So, the next time someone tells you that the price of gold is driven by the laws of supply and demand, push them a bit harder and ask them what drives demand for gold. I am quite certain it will lead to one of the usual fallacies of what drives gold.
That brings me to my next point.
One of the perspectives I noted in my weekend reading within the gold market was a repetition of the fallacy that the demand for gold rises during a stock market correction, resulting in a price increase or rally for gold. In fact, this is simply based upon the common fallacy that gold is a safe haven for stock market volatility but presented in a slightly different way. Yes, they are both fallacies.
I have written many articles on this issue, and here is a link to my most recent missive on the topic.
For those unable to access it, here is the relevant section on the matter:
You see, the metals rallied quite strongly in early 2016, and we did not even have a stock market crash. In fact, as I warned would occur in late 2015, they rallied together. I bet many of you did not even think this is possible. Now, after you pick your chin up off the floor, you should also realize that this is not the first time this has occurred, nor will it be the last.
So, allow me to show you why only expecting an inverse correlation between equities and metals is just outright wrong.
We will begin with the 2007-2009 time frame, which evidenced the most significant period of market volatility since the Great Depression. Let's see if we can glean anything from the metals action in order to determine whether they are the safe haven everyone is selling you on.
We all know that the S&P 500 (SPX) topped in October 2007 and began an estimated 300-point decline into March of 2008, and then we saw a corrective bounce in the equities for a couple of months, before it continued to head down. During that same period of time, even while the markets were heading lower, the metals continued to rally strongly. Here we have evidence of precious metals supposedly rising during a period of market volatility.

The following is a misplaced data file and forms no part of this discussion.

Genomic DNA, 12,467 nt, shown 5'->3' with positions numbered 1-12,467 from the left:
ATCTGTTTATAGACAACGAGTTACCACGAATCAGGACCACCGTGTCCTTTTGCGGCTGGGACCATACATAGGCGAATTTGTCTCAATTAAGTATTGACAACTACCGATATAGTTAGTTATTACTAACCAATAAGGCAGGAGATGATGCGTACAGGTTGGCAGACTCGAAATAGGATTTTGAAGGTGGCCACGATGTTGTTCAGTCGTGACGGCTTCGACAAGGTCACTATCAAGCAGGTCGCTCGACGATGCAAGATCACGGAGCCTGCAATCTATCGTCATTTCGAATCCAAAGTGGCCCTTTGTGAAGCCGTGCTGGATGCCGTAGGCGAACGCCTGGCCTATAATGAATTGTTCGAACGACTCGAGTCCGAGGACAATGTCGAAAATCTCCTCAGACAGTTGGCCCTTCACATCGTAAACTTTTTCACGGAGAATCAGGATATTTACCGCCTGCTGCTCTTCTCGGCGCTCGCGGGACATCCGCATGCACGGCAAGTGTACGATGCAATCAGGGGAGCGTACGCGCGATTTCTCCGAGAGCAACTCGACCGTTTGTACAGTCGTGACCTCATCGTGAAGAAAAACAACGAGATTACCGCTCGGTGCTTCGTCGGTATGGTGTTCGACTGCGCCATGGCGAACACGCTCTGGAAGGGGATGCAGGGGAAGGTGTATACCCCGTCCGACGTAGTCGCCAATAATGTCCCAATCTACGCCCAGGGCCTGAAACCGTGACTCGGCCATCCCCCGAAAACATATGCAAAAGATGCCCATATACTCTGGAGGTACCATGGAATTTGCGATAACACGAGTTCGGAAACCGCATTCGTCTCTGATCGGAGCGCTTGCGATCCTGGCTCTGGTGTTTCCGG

But, when we then look toward the May 2008-March 2009 decline in the equity market, we have clear evidence that the metals also experienced significant declines within that time period. In fact, gold lost a little more than 30% during that time period. So, here we have a period of time where the metals were moving in the same direction as the equity markets, and clearly not acting like a supposed "safe haven."
But gold also found a bottom and began to rally four months before the equity markets, after which time, they began to rally together again for two years.
So, when one is presented with these facts, does it make sense that the metals are surely going to rise during periods of market volatility? Are metals really the safe haven everyone believes they are during down markets? Are these markets inversely correlated as so many claim?
If you need further evidence, consider this additional fact. Back in 2008, the folks at Elliott Wave International published a study that showed that in 10 out of 11 recessionary periods since 1945 gold experienced a negative total return.
For further evidence that one should not assume the two markets move inversely, one simply has to look back to the period of time between 2003-2008. During those five years, the metals rallied alongside the equity markets. And, no, this is not a misprint.